Q: What can you tell us about the origins of your interest in/experience with cannabis?
Ian: I grew up on the Big Island of Hawaii during the late 1970’s through the mid-80’s and I was definitely aware that it was around me with some regularity. We called it Pakalolo which is the Hawaiian slang word for cannabis. By the time I was in high school I knew many people who were using it, but in all my years in Hawaii I never tried it.
Looking back, like most of America I was influenced by much of the media on TV during the failed War on Drugs; “This is your brain on drugs,” “Gateway drug,” that sort of thing. In the mid 90’s I was fortunate enough to get a job in Europe as a traveling software engineer. My boss said I could live anywhere I wanted as long as I had quick access to a large International airport. So, within weeks I moved from Los Angeles to Naarden, just outside of Amsterdam. One of my software partners was a retired police officer from the famous Red-Light District in Amsterdam. I learned a lot from him about Holland’s long standing, sensible, and non-criminal approach to cannabis. From my local Dutch friends, I came to understand more of the cultural and medical aspects surrounding cannabis during the several years that I lived there. By the time I returned to California in 1999, Proposition 215 had been enacted and California’s approach to cannabis was picking up speed. The culture was coming out of the closet and becoming more mainstream in California. Fortunately, I had just moved within a 10-minute rollerblade of Venice Beach where dispensaries and script-writing doctors seemed to outnumber Starbucks.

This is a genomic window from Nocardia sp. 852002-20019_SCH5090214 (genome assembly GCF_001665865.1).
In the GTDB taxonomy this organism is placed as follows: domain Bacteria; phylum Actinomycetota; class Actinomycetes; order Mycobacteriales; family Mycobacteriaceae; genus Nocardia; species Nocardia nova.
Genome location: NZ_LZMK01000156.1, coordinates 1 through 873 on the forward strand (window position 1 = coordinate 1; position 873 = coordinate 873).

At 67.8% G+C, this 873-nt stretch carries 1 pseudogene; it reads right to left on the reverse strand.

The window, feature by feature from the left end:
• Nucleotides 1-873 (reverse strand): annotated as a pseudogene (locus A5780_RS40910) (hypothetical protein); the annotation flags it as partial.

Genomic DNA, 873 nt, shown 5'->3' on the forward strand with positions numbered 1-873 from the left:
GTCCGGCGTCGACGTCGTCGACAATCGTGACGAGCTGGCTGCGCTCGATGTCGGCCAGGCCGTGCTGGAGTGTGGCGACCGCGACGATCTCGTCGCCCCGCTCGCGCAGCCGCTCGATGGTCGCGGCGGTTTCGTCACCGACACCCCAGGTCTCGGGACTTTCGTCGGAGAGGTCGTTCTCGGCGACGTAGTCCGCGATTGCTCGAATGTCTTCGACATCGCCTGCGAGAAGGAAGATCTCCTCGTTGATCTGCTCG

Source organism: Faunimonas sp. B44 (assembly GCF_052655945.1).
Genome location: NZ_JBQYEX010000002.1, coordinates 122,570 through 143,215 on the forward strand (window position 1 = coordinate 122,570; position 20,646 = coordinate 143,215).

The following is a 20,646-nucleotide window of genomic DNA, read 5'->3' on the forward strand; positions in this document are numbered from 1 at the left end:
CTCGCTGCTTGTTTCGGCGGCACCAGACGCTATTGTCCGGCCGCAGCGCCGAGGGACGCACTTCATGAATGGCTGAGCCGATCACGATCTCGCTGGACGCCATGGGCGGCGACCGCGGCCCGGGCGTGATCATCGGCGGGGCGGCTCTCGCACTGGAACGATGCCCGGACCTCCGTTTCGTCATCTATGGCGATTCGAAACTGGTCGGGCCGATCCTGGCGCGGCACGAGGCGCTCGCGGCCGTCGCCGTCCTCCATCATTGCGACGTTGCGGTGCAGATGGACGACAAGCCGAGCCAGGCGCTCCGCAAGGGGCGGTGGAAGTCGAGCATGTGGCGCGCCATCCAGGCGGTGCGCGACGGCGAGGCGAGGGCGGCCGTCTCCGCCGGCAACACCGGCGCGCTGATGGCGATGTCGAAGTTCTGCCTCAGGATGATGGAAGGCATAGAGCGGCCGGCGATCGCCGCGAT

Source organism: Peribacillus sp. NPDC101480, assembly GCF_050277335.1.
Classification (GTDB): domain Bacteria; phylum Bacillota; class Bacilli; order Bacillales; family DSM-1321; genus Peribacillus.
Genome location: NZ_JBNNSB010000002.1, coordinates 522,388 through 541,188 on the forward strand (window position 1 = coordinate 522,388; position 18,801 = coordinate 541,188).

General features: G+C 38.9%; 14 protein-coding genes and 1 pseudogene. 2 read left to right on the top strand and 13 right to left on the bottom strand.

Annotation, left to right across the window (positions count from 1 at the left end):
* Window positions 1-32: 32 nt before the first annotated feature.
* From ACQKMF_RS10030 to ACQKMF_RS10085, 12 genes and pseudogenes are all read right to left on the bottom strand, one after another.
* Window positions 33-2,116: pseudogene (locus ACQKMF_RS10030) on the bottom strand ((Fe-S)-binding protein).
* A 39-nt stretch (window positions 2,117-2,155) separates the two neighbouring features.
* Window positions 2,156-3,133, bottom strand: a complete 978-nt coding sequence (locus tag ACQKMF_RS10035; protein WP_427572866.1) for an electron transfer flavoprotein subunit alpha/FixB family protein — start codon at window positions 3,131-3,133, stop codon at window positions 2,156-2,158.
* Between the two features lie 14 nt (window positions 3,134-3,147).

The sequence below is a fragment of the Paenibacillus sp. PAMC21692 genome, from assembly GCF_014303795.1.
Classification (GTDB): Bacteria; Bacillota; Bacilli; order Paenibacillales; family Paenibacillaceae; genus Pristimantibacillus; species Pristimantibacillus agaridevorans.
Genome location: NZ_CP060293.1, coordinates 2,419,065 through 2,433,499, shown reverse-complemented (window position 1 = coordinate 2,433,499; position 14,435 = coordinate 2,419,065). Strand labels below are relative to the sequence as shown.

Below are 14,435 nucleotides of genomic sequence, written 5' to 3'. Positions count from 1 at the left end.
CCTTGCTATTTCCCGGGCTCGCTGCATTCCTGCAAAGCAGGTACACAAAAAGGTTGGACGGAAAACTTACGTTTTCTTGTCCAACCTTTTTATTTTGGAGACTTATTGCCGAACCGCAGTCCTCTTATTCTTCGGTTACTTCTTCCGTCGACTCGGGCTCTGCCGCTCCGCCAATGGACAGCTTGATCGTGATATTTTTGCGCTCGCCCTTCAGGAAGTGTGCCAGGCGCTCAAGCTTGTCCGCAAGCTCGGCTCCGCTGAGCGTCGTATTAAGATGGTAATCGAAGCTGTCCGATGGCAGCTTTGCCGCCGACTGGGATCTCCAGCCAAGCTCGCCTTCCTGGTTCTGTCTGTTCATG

Q: You’re involved with a lot of different things within the cannabis industry. Can you share with our readers what organizations you’re affiliated with and what you do?
Ian: I wear a few hats within the industry but I hadn’t originally set out with that as my plan. Going back a bit, in 2012 I received a patent for a software platform that automated communications between livery companies providing town car services. I became entrenched in the limousine industry and developed a relationship with Chosen Payments who was rising to become the dominant credit card processor for that industry. I honed my payment expertise in the limo industry, and rapidly expanded my client base out to other retail merchants and verticals such as bars, restaurants, attorneys, automotive, CPAs and plastic surgeons to name a few traditional businesses that frequently receive payment via credit cards.